The Prime Minister’s big reshuffle of Cabinet personnel has generated headline news and some angry allegations after the removal of a dozen middle-aged and older men from his ministerial ranks. Would it be any different though, in any other organisation?
The idea that the group of staff targeted represent the ‘pale stale males’ of an organisation may ring discrimination alarm bells for those in HR who remember that when Age Discrimination was first introduced in the UK back in 2006, it was widely predicted that it would lead to numerous claims being brought by this particular group of workers. The reason cited was that the overwhelming majority of people who had used similar statutory protection in the USA had been men of a certain age. In fact, our legislation against age discrimination differs in that it is not targeted at protecting the older worker and claims can just as easily be brought by a worker treated less favourably due to their youth.
However, if older males were clearly targeted as a group within the business, the risk that an employer could face a claim would be obvious. If it was discrimination though, could it be justified? Age discrimination, direct or indirect, will not be unlawful if justified in the sense that it represented a proportionate means of achieving a legitimate aim.
What could be a legitimate aim? It has been said that the strategy behind the Cabinet shake-up is for the Conservative Party to make itself look more representative of society before the election. However, an employer defending an age discrimination claim is unlikely to get very far with that argument.
In business, the need to make cut backs is frequently cited as the reason for a reorganisation. This, like the Government reshuffle, will in most cases lead to redundancies or employees being offered different roles that they could regard as demotion. However, an employer will need to take care that when carrying out any redundancy selection process it is able to show that the process, is not tainted by discrimination.
In one recent redundancy case*, an employer was not only found guilty of unfair dismissal but also age discrimination where the claimant had been forced to move to a different office and had been given little work. This was due to the “perception .. that she was too old for the team” the employer was trying to put together. In fact, the whole selection process was described as unfair as being “designed solely” for the purpose of making the senior member of the team redundant.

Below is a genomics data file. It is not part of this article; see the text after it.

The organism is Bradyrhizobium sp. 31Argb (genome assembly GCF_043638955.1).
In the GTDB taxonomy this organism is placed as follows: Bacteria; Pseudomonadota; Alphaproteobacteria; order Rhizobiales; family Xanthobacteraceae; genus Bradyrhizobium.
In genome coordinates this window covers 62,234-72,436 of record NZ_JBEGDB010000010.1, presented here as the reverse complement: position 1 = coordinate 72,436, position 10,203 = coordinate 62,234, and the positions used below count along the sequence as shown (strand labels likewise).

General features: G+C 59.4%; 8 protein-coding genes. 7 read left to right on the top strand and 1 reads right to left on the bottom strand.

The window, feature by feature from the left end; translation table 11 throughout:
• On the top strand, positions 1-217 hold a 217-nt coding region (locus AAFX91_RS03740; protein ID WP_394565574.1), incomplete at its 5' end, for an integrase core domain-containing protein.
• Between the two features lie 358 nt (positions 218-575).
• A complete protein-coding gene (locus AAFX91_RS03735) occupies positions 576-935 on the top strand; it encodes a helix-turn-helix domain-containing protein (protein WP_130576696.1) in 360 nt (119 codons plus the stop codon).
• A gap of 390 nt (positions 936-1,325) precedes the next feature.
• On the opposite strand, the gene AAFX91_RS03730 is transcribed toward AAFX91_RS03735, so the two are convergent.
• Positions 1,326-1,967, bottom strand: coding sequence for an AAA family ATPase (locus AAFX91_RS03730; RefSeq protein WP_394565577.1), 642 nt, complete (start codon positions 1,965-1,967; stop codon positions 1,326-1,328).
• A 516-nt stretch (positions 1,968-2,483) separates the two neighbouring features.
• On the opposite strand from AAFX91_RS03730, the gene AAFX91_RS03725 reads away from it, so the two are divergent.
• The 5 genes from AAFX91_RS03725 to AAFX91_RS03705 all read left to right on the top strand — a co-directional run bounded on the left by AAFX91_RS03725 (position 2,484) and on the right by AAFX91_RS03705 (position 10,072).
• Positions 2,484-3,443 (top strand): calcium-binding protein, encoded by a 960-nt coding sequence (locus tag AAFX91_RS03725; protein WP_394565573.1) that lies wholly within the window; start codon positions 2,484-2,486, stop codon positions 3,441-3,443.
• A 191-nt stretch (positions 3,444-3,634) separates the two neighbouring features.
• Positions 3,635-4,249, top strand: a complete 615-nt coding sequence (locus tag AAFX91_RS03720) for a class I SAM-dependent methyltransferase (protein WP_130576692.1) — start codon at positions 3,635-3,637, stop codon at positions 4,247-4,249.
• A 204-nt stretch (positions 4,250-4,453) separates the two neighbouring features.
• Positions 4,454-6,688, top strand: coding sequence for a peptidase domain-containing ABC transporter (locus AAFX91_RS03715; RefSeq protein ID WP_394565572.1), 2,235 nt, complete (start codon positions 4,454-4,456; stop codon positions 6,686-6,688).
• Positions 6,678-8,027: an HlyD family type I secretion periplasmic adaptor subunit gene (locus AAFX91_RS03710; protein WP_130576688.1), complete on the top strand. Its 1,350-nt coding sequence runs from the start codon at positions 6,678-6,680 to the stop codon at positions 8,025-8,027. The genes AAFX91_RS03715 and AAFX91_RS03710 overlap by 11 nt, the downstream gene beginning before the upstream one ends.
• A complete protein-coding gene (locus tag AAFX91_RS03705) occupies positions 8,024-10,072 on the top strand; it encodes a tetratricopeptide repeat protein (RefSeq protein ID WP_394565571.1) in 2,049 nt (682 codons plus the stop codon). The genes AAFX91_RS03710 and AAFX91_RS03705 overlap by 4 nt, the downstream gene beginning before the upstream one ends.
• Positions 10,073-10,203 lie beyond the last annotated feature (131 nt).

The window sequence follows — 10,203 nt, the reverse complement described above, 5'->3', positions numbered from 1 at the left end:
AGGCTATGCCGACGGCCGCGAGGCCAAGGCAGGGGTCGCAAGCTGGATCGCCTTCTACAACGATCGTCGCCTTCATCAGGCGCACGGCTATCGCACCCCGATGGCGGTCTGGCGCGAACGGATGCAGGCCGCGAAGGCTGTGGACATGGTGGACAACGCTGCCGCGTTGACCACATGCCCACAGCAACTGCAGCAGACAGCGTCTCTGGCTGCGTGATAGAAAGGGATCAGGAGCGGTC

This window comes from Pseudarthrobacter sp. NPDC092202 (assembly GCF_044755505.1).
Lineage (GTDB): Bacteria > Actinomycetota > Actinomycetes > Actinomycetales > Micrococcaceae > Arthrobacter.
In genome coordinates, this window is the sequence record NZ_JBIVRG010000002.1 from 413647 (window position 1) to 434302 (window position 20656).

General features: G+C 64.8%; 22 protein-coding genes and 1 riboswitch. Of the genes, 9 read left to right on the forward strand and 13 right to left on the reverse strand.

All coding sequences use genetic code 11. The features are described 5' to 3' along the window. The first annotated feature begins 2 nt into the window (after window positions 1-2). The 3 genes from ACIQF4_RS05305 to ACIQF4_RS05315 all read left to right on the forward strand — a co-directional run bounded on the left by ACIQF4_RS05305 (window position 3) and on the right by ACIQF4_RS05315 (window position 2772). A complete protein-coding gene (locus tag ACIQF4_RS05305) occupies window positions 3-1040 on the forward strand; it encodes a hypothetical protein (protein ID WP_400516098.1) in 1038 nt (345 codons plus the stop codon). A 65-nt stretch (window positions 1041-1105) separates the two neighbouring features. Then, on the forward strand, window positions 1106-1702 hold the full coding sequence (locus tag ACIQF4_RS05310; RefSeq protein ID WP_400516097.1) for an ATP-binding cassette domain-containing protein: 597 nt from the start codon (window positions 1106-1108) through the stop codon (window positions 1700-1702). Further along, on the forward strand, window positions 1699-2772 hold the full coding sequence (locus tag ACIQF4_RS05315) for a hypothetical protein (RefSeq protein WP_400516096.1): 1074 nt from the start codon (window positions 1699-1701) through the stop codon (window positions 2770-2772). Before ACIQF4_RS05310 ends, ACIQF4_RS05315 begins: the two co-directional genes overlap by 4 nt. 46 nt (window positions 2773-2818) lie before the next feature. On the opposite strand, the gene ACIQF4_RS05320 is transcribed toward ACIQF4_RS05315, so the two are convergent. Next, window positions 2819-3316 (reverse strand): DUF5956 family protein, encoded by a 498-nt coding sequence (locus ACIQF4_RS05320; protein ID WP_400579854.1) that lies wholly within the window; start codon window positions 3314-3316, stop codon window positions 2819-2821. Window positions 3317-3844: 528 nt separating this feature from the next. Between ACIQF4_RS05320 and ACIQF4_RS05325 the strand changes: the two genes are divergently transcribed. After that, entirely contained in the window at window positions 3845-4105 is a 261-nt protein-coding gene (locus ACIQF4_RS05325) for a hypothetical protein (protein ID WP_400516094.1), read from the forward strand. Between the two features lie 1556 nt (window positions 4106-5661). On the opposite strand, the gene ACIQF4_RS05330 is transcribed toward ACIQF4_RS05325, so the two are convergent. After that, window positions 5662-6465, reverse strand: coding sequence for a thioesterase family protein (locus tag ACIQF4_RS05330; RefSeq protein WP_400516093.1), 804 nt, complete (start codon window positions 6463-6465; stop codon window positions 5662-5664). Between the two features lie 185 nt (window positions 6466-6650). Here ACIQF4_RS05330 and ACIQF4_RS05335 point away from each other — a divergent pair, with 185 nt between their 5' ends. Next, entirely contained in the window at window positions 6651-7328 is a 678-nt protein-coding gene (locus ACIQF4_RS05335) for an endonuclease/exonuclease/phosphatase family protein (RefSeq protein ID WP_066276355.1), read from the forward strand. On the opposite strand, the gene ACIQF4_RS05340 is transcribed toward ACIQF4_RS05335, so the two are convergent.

In terms of employment law, the desire to be a younger team together will not be regarded as a defence to age discrimination.
Would the appointment of so many women to the Cabinet give grounds for sex discrimination claims? It might appear so, but could the Government claim it was just promoting gender diversity? This would be in line with guidance on Corporate Governance. The top 100 FT listed companies have a target of getting at least 25% of their Governing boards made up of women by 2015. Earlier this year, it was reported that this target may be reached as the percentage of newly appointed women increased dramatically over the last 12 months. One possible reason for this was a change to company legislation implemented last year that required all quoted companies to disclose the proportion of women on the board, in senior executive positions, and female employees in the whole organisation over the past year on their Board.
*Swinburne & Jackson LLP v Simpson UKEAT/0551/12/LA